Galaxy S9 PRICE DROP: Samsung’s flagship costs PLUNGE following Note 9 release

Galaxy S9 was announced in February and introduced a host of new features to the product line.

The biggest addition was the Dual Aperture system that allowed its camera sensor to manually open or close depending on the lighting circumstance.

Overall this allowed for pictures taken in low-light to retain more detail and brightness.

The device also boasted a new Samsung processor and 4GB of RAM to make for incredibly speedy performance.

But now it appears the flagship is more affordable than ever thanks to a deal on Amazon.

The online retailing giant has cut the price of the S9 in coral blue, lilac purple and midnight black versions from £739 to £619.

Each comes with 64GB of internal storage that can be expanded with a MicroSD card.

The deal is part of Amazon’s August bank holiday sale that has seen a score of items with price cuts.

Galaxy S9 is also discounted on the South Korean tech giant’s own website with the flagship coming down to £639.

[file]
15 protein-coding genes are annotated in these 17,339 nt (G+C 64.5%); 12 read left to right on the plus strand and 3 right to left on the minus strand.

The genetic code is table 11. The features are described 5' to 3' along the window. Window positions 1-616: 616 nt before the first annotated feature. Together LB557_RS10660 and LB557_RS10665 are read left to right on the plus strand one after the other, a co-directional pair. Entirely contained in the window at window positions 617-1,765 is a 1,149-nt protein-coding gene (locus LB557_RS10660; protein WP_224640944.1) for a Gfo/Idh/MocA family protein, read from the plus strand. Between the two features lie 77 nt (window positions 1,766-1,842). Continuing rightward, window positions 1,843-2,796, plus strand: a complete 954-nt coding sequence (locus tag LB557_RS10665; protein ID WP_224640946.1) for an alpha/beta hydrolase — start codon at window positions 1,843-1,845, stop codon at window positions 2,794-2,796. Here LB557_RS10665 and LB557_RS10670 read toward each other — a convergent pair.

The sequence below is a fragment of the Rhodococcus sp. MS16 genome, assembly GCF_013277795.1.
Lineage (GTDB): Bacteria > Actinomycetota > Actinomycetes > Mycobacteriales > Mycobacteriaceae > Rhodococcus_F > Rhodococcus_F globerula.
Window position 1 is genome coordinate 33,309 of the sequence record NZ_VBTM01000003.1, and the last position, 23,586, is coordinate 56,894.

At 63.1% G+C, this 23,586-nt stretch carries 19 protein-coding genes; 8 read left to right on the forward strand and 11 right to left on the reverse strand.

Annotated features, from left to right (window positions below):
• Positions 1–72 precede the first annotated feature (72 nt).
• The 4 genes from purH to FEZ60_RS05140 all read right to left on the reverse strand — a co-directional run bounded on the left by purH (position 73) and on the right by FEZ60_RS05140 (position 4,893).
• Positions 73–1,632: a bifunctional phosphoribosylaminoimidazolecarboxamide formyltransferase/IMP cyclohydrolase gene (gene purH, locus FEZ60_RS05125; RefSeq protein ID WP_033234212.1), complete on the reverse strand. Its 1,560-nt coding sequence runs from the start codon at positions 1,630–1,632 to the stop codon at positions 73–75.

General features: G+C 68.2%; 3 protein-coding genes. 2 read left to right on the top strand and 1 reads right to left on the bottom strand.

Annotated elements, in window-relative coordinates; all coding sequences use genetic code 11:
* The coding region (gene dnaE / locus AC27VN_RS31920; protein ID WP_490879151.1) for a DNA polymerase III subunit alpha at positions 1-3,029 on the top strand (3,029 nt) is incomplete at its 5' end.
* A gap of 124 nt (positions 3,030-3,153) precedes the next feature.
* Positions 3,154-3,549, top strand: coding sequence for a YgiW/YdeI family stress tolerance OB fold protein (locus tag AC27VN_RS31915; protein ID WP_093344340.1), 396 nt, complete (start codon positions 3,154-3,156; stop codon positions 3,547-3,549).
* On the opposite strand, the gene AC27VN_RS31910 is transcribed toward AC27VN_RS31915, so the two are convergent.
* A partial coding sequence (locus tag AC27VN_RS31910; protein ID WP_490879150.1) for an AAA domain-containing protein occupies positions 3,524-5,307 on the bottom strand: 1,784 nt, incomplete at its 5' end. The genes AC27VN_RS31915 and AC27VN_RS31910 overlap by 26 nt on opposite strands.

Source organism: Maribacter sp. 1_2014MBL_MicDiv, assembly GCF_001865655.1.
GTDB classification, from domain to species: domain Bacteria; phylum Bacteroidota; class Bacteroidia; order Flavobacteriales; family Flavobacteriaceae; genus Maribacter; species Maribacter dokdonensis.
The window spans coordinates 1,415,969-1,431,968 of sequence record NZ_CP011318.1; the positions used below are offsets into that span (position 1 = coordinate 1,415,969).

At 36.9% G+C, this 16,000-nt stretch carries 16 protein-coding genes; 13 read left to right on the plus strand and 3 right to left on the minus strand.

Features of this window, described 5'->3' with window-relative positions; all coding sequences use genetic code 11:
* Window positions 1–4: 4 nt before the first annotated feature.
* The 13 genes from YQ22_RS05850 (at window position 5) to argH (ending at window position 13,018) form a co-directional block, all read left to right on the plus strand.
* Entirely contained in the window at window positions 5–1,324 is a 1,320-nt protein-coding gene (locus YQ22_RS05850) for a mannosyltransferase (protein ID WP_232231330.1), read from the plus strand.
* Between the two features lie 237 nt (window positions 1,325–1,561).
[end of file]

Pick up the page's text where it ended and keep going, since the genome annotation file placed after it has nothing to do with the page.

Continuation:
Meanwhile, the phone is also currently available on contract with for £23 a month.

Although an upfront cost of £120 is required to take advantage of the deal, the contract gives customers 4GB of data, unlimited texts and unlimited minutes through provider Vodafone.

The Galaxy S9 launched for £869 back in February, but now appears to be a very good time to pick it up for customers looking to jump over to the Android ecosystem or to get their hands on some of the latest and greatest tech Samsung has to offer.

Amazon’s deal comes hot on the heels of the Galaxy Note 9’s public debut.

The supercharged phablet boasts the same processor as the Galaxy S9 but packs in more RAM, a second camera sensor and a wealth of internal storage.

Note 9 released on Friday, August 24, and is selling for a whopping £899 for the baseline model with 6GB of RAM and 128GB of internal storage.

However a more expensive version of the hardware is available for £1,099 – this variant touts 8GB of RAM and 512GB of storage.